I would have like to have given this book a higher rating, as I like the regular characters, Thorne, Holland, Brigstocke, Hendricks etc., but I feel this book is a bit dull, and two stars is about right.
6 of 7 people found the following review helpful
In a crowded marketplace for grumpy police detective series, Mark Billingham's books about DI Thorne sweep aside most of the competition and stand alongside Ian Rankin's Rebus books easily.
As usual, Billingham finds a very different angle from the usual straightforward murder. This time, it is a kidnap which requires his involvement.
Billingham again gets everything right. Thorne is a recognisably real character, but usually a few steps ahead of the reader when it counts. The odd mix of rivalry and genuine co-operation between different parts of the force is again convincing. And his descriptions - of London, of houses and workplaces - are thoroughly evocative.
The book ends with a certain amount of ambiguity, which I always see to be the sign of a mature writer willing to take a risk and make the reader think.
on 26 August 2014
Another fabulous read about my favourite all time copper, Tom Thorne. These books are so addictive, I just can not get enough of him...lol! Hats off to Billingham for coming up with all these different scenarios' and for making Thorne so human, just like the rest of us and we get see that side of him that is soft, cuddly and vunerable....Mr Billingham certainly has done his research well regarding the subject matter and has maybe added a little of the softer side of himself along the way? Either is very welcome.
This tale is really in 2 parts although seemingly unconnected at first, the more Thorne digs the more he discovers and all is not as it seems. This is also where Thorne feels some spark of interest for another female copper who works the case with him and it's nice to see another side of him that we wouldn't normally see.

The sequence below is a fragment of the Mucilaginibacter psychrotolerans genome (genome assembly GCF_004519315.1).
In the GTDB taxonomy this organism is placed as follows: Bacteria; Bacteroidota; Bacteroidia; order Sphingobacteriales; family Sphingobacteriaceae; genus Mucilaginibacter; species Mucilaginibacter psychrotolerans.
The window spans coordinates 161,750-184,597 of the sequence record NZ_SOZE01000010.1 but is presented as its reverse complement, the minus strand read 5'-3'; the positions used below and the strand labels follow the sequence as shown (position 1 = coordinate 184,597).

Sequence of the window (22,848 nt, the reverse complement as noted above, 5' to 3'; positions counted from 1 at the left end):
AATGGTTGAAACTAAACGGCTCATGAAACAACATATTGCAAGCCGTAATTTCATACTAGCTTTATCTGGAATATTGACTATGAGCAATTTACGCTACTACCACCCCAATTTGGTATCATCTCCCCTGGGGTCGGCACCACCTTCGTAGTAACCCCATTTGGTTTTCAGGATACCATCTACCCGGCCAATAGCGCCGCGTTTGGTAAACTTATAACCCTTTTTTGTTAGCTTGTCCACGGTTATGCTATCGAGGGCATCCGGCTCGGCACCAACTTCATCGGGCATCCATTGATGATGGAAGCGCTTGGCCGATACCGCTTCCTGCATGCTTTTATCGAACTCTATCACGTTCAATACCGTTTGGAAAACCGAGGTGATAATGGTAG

Twists and turns a plenty, a completely unpredictable ending and loads of action in between. I love the rapport between Thorne and Hendricks, the one-liners and the laughs...The Sweeny feel to it all..
Thank you Mark for something that will stay with me for quite a while, while I ponder the plot and subplot again and again.
Highly recommended, thank you
on 13 June 2012
After two rather different cases for Thorne, this one is back to being a more typical "whodunnit". It starts off with the kidnap of a policeman's son but actually the plot soon becomes much more complicated. The pace is slow to begin with and then there's a huge twist nearly half way through that livens things up. As ever with the Thorne books, this is more than just the one case going on. There's another case which is loosely linked and then all the personal storylines. Thorne is still getting over the events at the end of The Burning Girl, Kitson is trying to recover her career and Hendricks is having a rocky patch with his boyfriend. Also new character Porter adds an element of possible romance for Thorne which I imagine we shall see more of as the seris progresses. It's all this little storylines that add to the experience and why the Thorne books are gritty and more realistic than other crime books. Another great read and I look forward to reading Death Message!
NB: Be aware though that the title is such a loose connection to the plot it's unreal. Don't expect anyone to be be buried alive or anything!
on 11 July 2012
This is the second book I have read by Mr Billingham and the second one that I have enjoyed immensely, The novel is not the most gripping from the first page but the story is quickly entered into which I like, there is not too much descriptive language involved it just gets straight to the point.
The first book I read by Billingham was his latest, Good as dead, with the reoccurring characters and similar ideas, the book was simple and easy to get into, I believe that Buried is a very well written piece and I hope that all of Billingham's works are in this similar fashion.
Finally for those who have never read a Billingham story, be prepared for a brilliantly cultural piece that unfolds with twists and turns on the way, you see in Buried the main outline of the novel is a kidnapping, however this brings to light new information for cases that were first thought of as cold.
Those interested in crime and/or want to pursue a career in such a field would be perfectly suitable for the audience of such a fantastic read.